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October 10, 2020

Something in Between by Melissa de la Cruz ~ a Review

by Donna Huber



If you are looking for a young adult "own voice" story about immigration, then you should read Something in Between by Melissa de la Cruz.
Amazon affiliate links are used on this site. A free book was provided for an honest review.

Something in Between
June 2017; Harlequin Teen; 978-0373212453
audio, ebook, print (432 pages); YA romance
This book was published a few years ago and is set during the Obama administration. Jasmine is a senior in high school. She has done everything right her whole life - she's as close to perfect as humanely possible and all her hard work is about to pay off. Her cheerleading squad is looking good for the national championship, she's likely to be valedictorian and then the biggest news of her academic career arrives - she was been named a National Scholar. She knows the only way to college is with a scholarship and this prestigious award ensures she can go to any university of her dreams. What makes this all so much more special is that her family are Filippino immigrants. Her parents came to the U.S. to improve the lives of their entire family. So this accomplishment is not just Jasmine's but her whole family's. So why aren't her parents more excited?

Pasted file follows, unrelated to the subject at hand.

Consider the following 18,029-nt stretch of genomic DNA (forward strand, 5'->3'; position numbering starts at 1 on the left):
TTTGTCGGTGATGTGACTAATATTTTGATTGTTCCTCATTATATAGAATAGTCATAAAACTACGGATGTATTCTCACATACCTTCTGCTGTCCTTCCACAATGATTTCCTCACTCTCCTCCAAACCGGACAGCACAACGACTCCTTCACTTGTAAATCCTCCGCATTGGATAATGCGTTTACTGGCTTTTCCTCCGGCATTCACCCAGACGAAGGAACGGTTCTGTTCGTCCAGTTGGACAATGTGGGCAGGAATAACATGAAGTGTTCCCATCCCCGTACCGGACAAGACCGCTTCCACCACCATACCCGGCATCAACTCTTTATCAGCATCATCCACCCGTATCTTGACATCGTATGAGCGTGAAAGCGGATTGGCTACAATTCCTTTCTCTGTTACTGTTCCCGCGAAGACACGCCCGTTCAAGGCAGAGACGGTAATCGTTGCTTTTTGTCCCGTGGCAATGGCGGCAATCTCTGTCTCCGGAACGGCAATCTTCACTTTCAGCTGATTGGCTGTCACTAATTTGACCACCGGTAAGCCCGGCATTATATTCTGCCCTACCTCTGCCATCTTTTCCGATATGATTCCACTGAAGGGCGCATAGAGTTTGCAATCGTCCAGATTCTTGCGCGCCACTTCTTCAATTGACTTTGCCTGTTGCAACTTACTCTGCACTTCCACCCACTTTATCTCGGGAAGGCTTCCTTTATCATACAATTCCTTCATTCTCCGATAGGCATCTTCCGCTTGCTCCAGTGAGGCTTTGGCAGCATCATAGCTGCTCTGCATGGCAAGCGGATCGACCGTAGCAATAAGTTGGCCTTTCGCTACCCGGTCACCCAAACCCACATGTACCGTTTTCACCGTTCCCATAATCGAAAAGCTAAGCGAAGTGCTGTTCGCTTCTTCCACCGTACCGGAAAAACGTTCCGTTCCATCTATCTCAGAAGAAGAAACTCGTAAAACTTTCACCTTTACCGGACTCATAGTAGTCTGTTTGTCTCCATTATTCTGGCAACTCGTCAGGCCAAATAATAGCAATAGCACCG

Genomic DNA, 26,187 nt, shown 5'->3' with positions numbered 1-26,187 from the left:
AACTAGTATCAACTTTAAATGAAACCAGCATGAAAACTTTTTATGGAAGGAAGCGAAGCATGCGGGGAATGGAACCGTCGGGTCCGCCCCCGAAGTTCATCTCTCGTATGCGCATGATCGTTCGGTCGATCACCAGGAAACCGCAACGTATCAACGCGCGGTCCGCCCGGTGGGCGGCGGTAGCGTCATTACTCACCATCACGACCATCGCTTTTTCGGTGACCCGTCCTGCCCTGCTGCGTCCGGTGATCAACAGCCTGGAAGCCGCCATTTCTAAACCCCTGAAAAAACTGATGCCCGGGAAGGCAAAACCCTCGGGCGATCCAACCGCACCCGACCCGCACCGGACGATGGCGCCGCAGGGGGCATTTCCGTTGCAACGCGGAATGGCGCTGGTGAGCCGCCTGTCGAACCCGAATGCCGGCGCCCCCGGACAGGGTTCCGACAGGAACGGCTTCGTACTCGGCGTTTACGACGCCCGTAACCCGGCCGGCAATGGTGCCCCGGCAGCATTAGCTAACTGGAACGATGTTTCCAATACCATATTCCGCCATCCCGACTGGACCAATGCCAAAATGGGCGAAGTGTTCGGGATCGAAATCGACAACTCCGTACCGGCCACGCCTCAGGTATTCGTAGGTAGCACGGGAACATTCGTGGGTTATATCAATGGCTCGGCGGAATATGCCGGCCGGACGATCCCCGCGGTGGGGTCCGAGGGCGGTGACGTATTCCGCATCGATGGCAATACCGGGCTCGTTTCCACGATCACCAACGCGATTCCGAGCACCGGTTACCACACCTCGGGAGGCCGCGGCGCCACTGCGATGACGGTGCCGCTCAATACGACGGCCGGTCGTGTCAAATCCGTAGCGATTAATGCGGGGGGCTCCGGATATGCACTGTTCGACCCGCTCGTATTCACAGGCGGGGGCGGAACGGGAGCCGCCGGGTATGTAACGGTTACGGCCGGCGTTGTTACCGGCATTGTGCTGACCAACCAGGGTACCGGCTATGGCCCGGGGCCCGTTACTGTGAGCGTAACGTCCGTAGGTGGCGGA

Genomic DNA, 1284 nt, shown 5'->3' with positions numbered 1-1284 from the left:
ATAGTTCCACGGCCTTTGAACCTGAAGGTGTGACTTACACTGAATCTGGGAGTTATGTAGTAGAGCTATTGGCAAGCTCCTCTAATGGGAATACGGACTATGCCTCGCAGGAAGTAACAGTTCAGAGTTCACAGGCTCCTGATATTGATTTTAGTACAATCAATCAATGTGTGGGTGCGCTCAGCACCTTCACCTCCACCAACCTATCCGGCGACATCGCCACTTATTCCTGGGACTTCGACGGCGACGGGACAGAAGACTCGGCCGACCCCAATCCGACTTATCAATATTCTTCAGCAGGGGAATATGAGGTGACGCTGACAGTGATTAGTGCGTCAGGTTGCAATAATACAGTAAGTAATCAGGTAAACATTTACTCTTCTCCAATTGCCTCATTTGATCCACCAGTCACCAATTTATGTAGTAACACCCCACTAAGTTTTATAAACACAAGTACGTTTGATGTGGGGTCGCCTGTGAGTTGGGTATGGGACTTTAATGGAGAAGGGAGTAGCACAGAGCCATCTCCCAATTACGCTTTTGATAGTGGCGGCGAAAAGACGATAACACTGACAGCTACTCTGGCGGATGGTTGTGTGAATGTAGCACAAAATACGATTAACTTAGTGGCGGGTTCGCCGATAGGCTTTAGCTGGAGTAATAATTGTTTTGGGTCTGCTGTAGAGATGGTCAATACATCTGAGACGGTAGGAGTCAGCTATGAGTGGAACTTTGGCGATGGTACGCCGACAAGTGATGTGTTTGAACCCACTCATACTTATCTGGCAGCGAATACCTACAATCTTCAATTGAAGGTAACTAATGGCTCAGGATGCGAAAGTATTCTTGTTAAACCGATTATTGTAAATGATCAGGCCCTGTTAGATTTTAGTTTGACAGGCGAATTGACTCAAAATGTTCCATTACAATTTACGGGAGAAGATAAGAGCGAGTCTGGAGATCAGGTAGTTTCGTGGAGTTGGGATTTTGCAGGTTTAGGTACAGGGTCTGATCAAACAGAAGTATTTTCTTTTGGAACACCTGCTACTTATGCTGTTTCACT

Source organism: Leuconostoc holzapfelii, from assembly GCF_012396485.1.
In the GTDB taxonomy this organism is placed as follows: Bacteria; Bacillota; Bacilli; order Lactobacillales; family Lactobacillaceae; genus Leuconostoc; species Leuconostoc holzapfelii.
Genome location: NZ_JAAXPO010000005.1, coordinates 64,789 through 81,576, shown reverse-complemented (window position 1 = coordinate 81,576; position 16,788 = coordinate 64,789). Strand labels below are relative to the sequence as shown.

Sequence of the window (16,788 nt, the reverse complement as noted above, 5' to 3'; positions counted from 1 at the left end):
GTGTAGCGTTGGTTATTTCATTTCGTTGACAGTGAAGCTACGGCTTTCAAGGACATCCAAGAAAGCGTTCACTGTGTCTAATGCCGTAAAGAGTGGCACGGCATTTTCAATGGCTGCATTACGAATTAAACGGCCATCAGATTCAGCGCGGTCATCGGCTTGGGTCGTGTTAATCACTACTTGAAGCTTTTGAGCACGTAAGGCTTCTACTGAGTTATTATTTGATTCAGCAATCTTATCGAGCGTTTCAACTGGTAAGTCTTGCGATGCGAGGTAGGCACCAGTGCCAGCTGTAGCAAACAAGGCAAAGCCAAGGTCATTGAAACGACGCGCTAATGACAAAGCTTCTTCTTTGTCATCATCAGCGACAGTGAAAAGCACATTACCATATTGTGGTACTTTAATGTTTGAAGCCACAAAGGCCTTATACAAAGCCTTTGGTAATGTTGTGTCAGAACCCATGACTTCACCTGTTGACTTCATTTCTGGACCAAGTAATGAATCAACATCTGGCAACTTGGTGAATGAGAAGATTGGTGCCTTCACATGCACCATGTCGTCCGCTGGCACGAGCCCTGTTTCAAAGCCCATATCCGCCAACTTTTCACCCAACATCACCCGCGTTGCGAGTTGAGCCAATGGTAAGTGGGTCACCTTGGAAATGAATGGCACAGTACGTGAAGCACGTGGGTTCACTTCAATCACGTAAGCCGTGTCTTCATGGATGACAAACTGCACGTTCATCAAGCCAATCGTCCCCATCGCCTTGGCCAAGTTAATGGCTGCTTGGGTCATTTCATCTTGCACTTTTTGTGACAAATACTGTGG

As an adult reading this young adult story, I felt that it was pretty predictable. Jasmine's family is undocumented. They came to the U.S. on legal work visas sponsored by another family member but when that business goes under they are unable to find another sponsor. Instead of uprooting their children again by returning to the Phillippines, they remain in the U.S. after their visas expire. They find jobs, either with fake papers or with no papers, and their children continue to live their lives blissfully unaware. Until proof of permanent residency or citizenship is needed for Jasmine to accept her scholarship. 

Their family drama is framed by the national drama of immigration reform. A bill is before Congress to provide a path to citizenship for undocumented immigrants living in the U.S.

This is a teen novel from a Harlequin imprint, so of course, there is romance. Jasmine falls in love with the son of a conservative Congressman. He is her first boyfriend, her first kiss, but his father is leading the charge against the immigration bill that would solve all of Jasmine's problems. I found it refreshing that the novel wasn't overly sexual. Sure they make out but it isn't described in hot and heavy terms, more like what girl would tell a friend afterward. They also don't have sex. 

It was a very clean read which kept the main message about immigration from being lost in any steaminess.

While not autobiographical, de la Cruz did draw on her own experiences as a child immigrant. The characters are sympathetic and you can't help root for them. I work with a lot of immigrants, and after seeing the expense, paperwork, and hoops they have to go through to live and work in this country, I'm super grateful that I was born here. If you or your teens don't have many opportunities to interact with immigrants (documented or undocumented), then Something in Between will give you a look into what life is like for them.

Buy Something in Between at Amazon

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Donna Huber is an avid reader and natural encourager. She is the founder of Girl Who Reads and the author of how-to marketing book Secrets to a Successful Blog Tour.

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